The DUP and Sinn Féin occupy a joint office which is at the heart of devolved government in the North and thus their capacity to engage with each other and reach accommodations is crucial to the stability of the Institutions.
The fact that they, facilitated by the Governments, have been able to conclude this comprehensive agreement around a number of contentious and sensitive issues in therefore a major step forward. I want to also put on record appreciation for the leadership and political will displayed by First Minister Peter Robinson and deputy First Minister Martin McGuinness that made this agreement possible.
Government is about more than concluding agreements – the real business of Government is implementation.
And in that process of implementation, the role of the other parties in the Assembly and the Executive is a key element. This was already acknowledged by both Sinn Féin and the DUP in last Friday’s Plenary meeting. Questions such as the better functioning of the Executive and progress on the outstanding issues from St Andrews can only be taken forward successfully on a inclusive basis, taking advantage of all of the talent, expertise and good will available in the Assembly.
There are a number of areas which will be covered in the working group to be established on outstanding commitments from the St Andrews Agreement. One of particular interest to this House is that of the Irish language.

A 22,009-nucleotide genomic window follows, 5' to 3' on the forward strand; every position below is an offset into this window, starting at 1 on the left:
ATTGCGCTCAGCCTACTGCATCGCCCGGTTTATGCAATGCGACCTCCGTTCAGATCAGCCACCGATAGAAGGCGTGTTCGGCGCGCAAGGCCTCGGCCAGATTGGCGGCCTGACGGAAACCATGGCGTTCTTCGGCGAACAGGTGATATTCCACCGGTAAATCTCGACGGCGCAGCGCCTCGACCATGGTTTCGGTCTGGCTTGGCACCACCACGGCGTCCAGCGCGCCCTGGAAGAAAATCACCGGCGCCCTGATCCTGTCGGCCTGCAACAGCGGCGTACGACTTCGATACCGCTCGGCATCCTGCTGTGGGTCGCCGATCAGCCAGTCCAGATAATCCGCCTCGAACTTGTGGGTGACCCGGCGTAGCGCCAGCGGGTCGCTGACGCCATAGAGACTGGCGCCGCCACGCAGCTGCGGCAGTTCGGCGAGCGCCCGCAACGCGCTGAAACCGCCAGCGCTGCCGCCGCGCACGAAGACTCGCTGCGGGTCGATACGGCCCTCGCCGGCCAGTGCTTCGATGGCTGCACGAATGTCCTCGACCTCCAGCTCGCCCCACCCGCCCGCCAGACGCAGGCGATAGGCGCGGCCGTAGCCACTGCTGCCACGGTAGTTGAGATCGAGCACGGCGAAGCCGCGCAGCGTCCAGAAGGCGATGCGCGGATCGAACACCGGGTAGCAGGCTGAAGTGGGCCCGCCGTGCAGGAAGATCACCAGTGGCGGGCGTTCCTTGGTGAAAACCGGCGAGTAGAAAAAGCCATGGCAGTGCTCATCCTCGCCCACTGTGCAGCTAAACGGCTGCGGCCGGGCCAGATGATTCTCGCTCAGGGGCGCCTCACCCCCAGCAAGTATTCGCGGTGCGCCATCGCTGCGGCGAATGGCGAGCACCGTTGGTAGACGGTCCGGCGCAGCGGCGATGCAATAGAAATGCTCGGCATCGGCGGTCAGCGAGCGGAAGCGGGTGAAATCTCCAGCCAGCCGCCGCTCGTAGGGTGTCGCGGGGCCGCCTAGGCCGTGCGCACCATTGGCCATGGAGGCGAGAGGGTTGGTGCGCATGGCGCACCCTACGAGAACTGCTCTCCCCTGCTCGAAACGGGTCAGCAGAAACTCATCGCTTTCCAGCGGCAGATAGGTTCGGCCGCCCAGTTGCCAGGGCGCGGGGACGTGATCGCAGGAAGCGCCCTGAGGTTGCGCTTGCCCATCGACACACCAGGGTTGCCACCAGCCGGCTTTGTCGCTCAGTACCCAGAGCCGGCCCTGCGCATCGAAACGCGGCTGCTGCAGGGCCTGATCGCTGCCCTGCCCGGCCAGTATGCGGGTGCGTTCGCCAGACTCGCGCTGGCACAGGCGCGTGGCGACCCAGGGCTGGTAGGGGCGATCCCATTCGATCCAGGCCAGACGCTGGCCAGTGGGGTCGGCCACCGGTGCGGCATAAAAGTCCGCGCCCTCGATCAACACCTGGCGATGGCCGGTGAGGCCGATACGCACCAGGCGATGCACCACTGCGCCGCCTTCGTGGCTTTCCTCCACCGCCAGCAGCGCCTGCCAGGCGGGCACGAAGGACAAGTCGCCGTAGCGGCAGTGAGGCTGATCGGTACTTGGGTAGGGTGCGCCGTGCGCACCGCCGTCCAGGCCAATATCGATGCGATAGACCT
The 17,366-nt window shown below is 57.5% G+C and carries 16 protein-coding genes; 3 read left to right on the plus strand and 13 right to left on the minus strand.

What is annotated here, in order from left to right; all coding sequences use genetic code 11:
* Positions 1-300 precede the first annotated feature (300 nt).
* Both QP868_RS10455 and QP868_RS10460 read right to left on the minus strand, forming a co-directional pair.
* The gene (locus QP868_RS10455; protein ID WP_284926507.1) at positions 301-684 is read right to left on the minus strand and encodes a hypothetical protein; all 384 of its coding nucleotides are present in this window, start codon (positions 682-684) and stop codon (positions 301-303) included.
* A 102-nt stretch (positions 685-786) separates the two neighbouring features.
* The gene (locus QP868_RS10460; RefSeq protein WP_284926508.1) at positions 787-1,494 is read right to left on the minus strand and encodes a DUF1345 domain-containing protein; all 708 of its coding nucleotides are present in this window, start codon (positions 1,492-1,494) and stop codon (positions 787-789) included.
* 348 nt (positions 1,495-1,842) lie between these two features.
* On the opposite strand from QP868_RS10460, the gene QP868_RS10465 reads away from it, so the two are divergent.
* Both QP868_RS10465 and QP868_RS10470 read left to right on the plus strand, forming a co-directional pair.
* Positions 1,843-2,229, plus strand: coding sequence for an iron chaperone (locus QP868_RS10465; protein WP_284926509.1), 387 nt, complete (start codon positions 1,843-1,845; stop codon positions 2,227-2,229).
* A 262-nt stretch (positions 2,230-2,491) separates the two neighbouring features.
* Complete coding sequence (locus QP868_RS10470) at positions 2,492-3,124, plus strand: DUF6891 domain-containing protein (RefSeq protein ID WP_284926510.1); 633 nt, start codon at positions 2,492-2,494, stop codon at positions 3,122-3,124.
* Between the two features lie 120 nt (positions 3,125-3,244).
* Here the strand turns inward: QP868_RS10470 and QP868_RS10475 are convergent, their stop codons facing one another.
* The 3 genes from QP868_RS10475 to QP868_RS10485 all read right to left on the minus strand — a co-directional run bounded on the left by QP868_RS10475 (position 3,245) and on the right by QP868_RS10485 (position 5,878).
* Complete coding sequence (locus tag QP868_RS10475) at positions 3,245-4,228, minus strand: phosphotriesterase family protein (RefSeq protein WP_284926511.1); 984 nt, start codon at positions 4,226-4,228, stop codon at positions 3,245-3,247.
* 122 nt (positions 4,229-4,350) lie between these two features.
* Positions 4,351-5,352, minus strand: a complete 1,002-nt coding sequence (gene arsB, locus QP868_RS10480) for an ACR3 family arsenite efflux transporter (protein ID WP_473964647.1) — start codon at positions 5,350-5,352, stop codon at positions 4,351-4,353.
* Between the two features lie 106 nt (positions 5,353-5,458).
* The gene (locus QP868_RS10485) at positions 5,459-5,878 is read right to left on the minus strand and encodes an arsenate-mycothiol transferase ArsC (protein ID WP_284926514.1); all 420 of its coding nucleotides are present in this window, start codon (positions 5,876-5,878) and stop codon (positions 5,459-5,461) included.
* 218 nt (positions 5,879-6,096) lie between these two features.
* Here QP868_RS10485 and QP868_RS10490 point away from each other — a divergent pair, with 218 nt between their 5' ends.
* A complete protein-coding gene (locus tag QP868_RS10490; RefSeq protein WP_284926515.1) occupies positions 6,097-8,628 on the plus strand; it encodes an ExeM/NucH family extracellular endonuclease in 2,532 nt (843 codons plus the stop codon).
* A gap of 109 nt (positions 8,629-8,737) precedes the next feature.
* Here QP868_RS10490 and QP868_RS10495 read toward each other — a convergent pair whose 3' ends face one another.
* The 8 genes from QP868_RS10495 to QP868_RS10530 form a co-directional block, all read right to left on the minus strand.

The Good Friday Agreement and the St Andrews Agreement recognised the importance of respect, tolerance and understanding of the linguistic diversity and culture of Northern Ireland. The Irish Government is committed to assisting the development of the Irish language in Northern Ireland and the implementation of outstanding commitments made in the St Andrews Agreement including an Irish Language Act.
We also look forward to early agreement on an Irish language strategy. Since language issues are a devolved matter, this is an area where the Government works directly with the Northern Ireland Executive including through the North/south body, Foras na Gaeilge.
Engagement continues with the British Government on relevant non-devolved areas such as broadcasting and through the British Irish Council. I am pleased that only last week Minister Ryan and his British counterpart signed a Memorandum of Understanding which will facilitate the continued availability of Irish television services, including TG4, in Northern Ireland after digital switchover.